The patient may also express the weakness complaint by saying, “My grip is weak.” Many of the grip muscles are ulnar. Also, when someone tries to grip powerfully, the hand usually deviates in the ulnar direction under the influence of the flexor carpi ulnaris. If this ulnar deviation is impaired, the grip mechanism does not work optimally, even for unimpaired muscles.

Sometimes, a patient notices that the thumb−index finger pincer grip is weak. Two key muscles involved in this movement are the adductor pollicis (adducting the thumb) and the first dorsal interosseous muscle (adducting the index finger). In addition to the weak pincer grip, the median-innervated flexor pollicis longus partially compensates for the weakened adductor pollicis, and the thumb flexes at the distal joint. This flexion usually goes unnoticed by the patient, but when the examiner demonstrates it, it constitutes the Froment sign.


Physical Examination

Typically, the clinical examination begins at the neck and shoulder and moves down the affected extremity to the elbow. The physical examination should include the following steps:

  • Check elbow range of motion, and examine the carrying angle; look for areas of tenderness or ulnar nerve subluxation 

  • Check for the Tinel sign - This sign is typically present in individuals with cubital tunnel syndrome; however, as many as 24% of the asymptomatic population also present with the sign

  • Perform an elbow flexion test - This test, generally considered the best diagnostic test for cubital tunnel syndrome, [101, 102] involves having the patient flex the elbow past 90°, supinate the forearm, and extend the wrist; results are positive if discomfort is reproduced or paresthesia occurs within 60 seconds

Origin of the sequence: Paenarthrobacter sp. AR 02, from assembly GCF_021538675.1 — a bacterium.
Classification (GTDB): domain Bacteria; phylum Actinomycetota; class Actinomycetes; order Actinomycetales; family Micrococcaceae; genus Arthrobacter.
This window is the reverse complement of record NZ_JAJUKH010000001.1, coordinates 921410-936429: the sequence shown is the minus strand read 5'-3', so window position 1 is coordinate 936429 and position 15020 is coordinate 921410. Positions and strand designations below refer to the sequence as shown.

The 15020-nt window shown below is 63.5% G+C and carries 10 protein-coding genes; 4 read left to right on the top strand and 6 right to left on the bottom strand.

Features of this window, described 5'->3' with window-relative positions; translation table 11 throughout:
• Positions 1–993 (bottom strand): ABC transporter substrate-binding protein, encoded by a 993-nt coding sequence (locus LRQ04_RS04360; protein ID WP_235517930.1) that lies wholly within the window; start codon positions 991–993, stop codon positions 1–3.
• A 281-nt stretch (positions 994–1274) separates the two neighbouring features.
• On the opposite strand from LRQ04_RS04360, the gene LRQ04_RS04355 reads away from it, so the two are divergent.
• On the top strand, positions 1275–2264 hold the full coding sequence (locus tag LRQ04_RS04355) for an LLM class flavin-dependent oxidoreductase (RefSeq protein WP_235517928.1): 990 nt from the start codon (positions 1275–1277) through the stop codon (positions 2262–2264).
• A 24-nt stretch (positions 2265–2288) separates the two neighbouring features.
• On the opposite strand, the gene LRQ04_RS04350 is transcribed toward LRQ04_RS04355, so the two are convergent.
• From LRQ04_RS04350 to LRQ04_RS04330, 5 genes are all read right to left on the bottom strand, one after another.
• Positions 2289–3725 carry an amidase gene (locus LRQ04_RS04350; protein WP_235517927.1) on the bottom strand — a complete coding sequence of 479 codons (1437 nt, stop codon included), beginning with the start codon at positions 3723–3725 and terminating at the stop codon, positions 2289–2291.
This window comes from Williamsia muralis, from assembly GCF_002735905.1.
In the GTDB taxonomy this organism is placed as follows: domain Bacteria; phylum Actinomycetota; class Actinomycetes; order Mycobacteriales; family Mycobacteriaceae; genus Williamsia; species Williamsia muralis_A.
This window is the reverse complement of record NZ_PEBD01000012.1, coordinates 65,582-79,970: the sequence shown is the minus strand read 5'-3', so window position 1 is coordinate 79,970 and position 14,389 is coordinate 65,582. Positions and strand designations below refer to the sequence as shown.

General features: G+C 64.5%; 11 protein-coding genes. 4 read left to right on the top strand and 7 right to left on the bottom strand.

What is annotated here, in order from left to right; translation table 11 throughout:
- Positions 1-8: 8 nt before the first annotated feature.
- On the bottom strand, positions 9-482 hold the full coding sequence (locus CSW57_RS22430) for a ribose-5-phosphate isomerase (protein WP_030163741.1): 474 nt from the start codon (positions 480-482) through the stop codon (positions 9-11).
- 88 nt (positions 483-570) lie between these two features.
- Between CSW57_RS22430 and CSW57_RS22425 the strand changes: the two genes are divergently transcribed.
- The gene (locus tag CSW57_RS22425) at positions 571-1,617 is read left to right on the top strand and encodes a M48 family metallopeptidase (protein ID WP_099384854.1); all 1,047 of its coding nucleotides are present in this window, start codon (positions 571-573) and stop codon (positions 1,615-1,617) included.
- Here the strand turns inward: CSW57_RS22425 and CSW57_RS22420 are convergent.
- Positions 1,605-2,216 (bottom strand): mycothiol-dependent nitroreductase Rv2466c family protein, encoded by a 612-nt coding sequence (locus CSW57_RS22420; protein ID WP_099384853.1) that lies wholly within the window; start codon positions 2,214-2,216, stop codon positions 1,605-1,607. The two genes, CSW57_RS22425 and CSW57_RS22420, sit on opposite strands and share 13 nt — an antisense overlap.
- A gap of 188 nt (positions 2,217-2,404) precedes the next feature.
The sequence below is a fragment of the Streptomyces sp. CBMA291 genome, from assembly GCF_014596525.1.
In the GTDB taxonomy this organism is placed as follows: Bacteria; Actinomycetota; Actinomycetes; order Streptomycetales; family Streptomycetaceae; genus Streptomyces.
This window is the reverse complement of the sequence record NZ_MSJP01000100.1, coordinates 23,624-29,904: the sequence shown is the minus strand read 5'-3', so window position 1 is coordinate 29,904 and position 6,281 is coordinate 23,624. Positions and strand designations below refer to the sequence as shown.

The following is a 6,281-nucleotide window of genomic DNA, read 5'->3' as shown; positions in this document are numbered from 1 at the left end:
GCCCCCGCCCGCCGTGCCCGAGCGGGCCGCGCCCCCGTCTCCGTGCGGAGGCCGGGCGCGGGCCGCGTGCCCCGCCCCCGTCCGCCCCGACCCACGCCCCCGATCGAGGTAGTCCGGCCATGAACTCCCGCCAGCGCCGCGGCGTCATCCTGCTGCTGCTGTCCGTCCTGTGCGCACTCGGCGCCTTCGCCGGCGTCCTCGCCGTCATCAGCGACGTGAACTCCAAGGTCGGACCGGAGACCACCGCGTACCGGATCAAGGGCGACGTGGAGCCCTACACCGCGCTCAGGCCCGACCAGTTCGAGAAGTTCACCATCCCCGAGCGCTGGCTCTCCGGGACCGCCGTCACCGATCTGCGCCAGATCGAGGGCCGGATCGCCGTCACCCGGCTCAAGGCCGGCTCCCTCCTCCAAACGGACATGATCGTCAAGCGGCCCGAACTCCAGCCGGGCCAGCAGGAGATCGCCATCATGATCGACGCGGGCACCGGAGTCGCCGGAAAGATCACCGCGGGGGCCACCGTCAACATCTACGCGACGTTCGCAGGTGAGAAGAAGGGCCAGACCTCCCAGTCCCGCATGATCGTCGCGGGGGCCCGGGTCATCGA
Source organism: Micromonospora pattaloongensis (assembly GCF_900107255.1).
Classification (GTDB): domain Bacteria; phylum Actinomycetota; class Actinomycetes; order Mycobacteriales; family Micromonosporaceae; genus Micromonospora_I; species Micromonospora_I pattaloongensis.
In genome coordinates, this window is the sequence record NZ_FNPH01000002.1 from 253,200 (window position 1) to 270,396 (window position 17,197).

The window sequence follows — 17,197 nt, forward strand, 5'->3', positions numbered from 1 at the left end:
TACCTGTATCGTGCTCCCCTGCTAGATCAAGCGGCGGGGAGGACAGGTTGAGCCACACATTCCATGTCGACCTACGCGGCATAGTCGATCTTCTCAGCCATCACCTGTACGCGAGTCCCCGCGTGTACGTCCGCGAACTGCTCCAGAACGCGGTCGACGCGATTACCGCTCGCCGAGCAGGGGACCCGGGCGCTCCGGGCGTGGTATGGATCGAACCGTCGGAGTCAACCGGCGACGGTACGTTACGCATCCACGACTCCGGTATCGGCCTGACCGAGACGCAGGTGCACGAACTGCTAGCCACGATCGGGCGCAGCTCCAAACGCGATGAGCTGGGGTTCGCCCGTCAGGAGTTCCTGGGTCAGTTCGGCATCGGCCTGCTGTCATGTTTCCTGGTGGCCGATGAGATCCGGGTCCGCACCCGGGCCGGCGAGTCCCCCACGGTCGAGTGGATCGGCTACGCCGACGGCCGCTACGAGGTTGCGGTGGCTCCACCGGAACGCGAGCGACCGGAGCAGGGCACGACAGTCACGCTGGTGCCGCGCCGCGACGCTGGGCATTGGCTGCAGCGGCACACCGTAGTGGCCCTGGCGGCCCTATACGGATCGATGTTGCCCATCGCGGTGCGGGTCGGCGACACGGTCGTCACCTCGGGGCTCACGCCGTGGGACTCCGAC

• Consider a shoulder internal rotation test - In this test, the upper extremity is kept at 90° of shoulder abduction, maximal internal rotation, and 10° of flexion, with the elbow, flexed at 90°, the wrist in neutral, and the fingers extended; a result is considered positive if any symptom attributed to cubital tunnel syndrome appears within 10 seconds; this test appears specific to cubital tunnel syndrome and may be more sensitive for the syndrome than the 10-second elbow flexion test is [103]

  • Palpate the cubital tunnel region to exclude mass lesions

  • Examine for intrinsic muscle weakness

  • Examine for clawing or abduction of the small finger with extension (the Wartenberg sign)

  • Assess the ability to cross the index and middle fingers

  • Check for the Froment sign with a critical pinch

  • Check grip and pinch strength

  • Check vibratory perception and light touch with Semmes-Weinstein monofilaments - This is more important than static and moving 2-point discrimination tests, which reflect innervation density, as the initial changes in nerve compression affect threshold

  • Check 2-point discrimination

  • Evaluate sensation, especially the area on the ulnar dorsum of the hand supplied by the dorsal ulnar sensory nerve - Hypoesthesia in this area suggests a lesion proximal to the canal of Guyon

  • Exclude other causes of dysesthesias and weakness along with the C8-T1 distribution (eg, cervical disk disease or arthritis, thoracic outlet syndrome, and ulnar nerve impingement at the canal of Guyon)

In addition to assessing sensation and testing individual muscle strength, an inspection of the hand may reveal a clawed posture (main en griffe in French).

Several factors contribute to the clawed appearance. Wasting the intrinsic muscles of the hand makes it look bonier. The fourth and fifth digits extend at the metacarpal phalangeal joint because the extensors at that joint are radially innervated, whereas the ulnar nerve innervates the flexors. Also, the fifth digit deviates slightly in the medial direction because the muscle that extends the fifth digit at the metacarpophalangeal joint is radially innervated and inserted on the ulnar side of the joint.